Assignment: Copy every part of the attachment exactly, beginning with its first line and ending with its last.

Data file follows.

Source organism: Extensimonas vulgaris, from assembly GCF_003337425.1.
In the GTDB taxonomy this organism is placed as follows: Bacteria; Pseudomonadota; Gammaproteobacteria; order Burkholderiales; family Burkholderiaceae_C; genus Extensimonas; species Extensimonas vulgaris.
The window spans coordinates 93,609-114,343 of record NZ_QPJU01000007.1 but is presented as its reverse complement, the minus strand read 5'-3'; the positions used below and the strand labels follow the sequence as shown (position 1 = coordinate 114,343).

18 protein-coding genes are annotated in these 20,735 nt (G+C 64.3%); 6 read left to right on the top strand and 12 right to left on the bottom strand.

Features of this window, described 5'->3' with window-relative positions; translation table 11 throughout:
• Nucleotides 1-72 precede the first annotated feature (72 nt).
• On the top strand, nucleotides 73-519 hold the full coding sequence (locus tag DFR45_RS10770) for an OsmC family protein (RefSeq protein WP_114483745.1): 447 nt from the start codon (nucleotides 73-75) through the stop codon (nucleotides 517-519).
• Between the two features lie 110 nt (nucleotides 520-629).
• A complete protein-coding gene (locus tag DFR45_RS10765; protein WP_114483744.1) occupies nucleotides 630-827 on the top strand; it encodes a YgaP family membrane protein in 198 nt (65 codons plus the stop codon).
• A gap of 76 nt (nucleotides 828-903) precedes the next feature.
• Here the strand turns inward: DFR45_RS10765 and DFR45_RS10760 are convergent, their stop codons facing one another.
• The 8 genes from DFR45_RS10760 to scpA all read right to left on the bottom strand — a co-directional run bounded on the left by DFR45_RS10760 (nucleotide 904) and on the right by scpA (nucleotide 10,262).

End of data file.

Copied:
Source organism: Extensimonas vulgaris, from assembly GCF_003337425.1.
In the GTDB taxonomy this organism is placed as follows: Bacteria; Pseudomonadota; Gammaproteobacteria; order Burkholderiales; family Burkholderiaceae_C; genus Extensimonas; species Extensimonas vulgaris.
The window spans coordinates 93,609-114,343 of record NZ_QPJU01000007.1 but is presented as its reverse complement, the minus strand read 5'-3'; the positions used below and the strand labels follow the sequence as shown (position 1 = coordinate 114,343).

18 protein-coding genes are annotated in these 20,735 nt (G+C 64.3%); 6 read left to right on the top strand and 12 right to left on the bottom strand.

Features of this window, described 5'->3' with window-relative positions; translation table 11 throughout:
• Nucleotides 1-72 precede the first annotated feature (72 nt).
• On the top strand, nucleotides 73-519 hold the full coding sequence (locus tag DFR45_RS10770) for an OsmC family protein (RefSeq protein WP_114483745.1): 447 nt from the start codon (nucleotides 73-75) through the stop codon (nucleotides 517-519).
• Between the two features lie 110 nt (nucleotides 520-629).
• A complete protein-coding gene (locus tag DFR45_RS10765; protein WP_114483744.1) occupies nucleotides 630-827 on the top strand; it encodes a YgaP family membrane protein in 198 nt (65 codons plus the stop codon).
• A gap of 76 nt (nucleotides 828-903) precedes the next feature.
• Here the strand turns inward: DFR45_RS10765 and DFR45_RS10760 are convergent, their stop codons facing one another.
• The 8 genes from DFR45_RS10760 to scpA all read right to left on the bottom strand — a co-directional run bounded on the left by DFR45_RS10760 (nucleotide 904) and on the right by scpA (nucleotide 10,262).